Former Muslim: It’s Not ‘Islamophobic’ to ‘Discuss Islam as a Set of Ideas’
March 04, 2016
“We the people have to educate ourselves on exactly what the threat is,” Ayaan Hirsi Ali, a human rights activist, said.
U.S. leaders should learn the history and motivations behind Islam in order to defeat radicalized terrorists, human rights activist Ayaan Hirsi Ali told an audience of conservative activists.
“To discuss Islam as a set of ideas does not make you a racist. It doesn’t make you Islamophobic,” Ali said to cheers Friday at the annual Conservative Political Action Conference, or CPAC. “If we want to name the enemy and understand the threat, then … we the people have to educate ourselves on exactly what the threat is.”
The Somalia-born Ali, who renounced her Muslim faith, became an atheist, and gained political office in the Netherlands, said it is important for Americans to understand that Muhammad, the prophet of Islam, established Islam as both a religion and a political doctrine.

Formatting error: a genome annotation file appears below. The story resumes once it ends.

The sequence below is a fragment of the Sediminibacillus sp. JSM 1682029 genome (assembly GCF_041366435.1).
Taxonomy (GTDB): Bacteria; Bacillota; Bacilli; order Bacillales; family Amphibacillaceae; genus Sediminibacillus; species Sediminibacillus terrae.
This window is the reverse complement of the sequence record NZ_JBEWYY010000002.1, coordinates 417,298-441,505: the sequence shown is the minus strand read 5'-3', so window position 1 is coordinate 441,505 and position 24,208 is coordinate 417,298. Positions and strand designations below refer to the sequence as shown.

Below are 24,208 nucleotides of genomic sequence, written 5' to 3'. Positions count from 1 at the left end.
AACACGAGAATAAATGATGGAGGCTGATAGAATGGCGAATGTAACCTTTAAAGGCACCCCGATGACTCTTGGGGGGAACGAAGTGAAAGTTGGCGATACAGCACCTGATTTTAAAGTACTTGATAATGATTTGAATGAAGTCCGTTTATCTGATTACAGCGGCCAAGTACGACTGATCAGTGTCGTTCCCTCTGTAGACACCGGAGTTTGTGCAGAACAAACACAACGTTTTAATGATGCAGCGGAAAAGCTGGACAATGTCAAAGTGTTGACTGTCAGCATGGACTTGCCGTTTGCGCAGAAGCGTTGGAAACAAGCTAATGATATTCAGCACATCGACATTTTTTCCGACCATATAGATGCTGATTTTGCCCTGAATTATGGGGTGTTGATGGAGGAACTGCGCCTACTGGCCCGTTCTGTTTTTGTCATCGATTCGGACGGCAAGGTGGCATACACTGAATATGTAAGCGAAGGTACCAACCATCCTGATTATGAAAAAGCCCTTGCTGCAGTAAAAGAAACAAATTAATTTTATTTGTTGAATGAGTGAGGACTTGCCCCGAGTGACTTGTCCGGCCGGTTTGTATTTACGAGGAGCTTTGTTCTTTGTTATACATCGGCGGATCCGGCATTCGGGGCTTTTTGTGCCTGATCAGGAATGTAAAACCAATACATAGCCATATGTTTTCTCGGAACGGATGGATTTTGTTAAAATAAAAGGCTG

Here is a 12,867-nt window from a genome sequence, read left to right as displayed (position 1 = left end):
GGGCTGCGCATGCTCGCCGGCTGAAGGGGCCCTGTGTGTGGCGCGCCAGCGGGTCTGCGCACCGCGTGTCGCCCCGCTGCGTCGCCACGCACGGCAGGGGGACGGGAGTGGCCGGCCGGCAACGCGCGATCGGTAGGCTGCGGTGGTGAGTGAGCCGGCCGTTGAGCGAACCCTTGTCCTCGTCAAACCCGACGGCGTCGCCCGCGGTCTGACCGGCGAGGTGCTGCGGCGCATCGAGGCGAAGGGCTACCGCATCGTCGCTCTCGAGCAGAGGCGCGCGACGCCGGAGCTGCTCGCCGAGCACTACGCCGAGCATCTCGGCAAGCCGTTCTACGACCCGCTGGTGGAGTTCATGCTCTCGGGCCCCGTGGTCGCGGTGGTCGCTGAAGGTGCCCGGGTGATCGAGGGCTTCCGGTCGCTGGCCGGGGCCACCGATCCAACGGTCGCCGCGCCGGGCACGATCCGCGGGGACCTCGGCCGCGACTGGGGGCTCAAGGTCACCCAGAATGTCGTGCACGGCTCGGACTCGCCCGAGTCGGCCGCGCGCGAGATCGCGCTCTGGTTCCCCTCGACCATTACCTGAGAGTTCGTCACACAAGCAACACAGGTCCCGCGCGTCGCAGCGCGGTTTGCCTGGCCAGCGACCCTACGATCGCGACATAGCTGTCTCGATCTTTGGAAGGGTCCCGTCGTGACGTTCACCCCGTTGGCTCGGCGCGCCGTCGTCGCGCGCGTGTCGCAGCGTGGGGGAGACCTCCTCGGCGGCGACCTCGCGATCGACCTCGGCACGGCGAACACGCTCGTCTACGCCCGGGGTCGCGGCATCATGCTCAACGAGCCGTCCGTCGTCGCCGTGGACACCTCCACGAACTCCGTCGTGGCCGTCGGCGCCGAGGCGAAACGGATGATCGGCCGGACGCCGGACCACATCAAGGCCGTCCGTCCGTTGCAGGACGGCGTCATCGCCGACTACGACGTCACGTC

When Muhammad founded Islam in Mecca, leading to the birth of the Quran, Ali said, he did so with religious intentions. But when he moved to Medina and developed a constitution, she said, it was for political motivations.
“That doctrine of Muhammad’s in Medina is the antithesis of the idea of America, the American philosophy and American political theory,” she said, adding:
Not every single Muslim is a threat—millions and millions and millions of Muslims are peace loving. But those Muslims who invoke the Prophet Muhammad in his legacy in Medina and in his creeds, those are the threat to us on a personal level—as a woman, as those who refuse to be the way they want you to be, as Muslims who refuse to emulate Muhammad, as citizens of the world.
Ali, a naturalized U.S. citizen and author of the book “Heretic: Why Islam Needs a Reformation Now,” warned against labeling radical Islamic terrorists as “lone wolves,” instead calling them state actors who organize internationally.
While Ali said her intelligence is insulted when American leaders tell her that Islam is a religion of peace, she stressed the importance of recognizing that not all Muslims are jihadists.
“I don’t think there are people more desperate for peace today than those who identify as Muslim,” Ali said.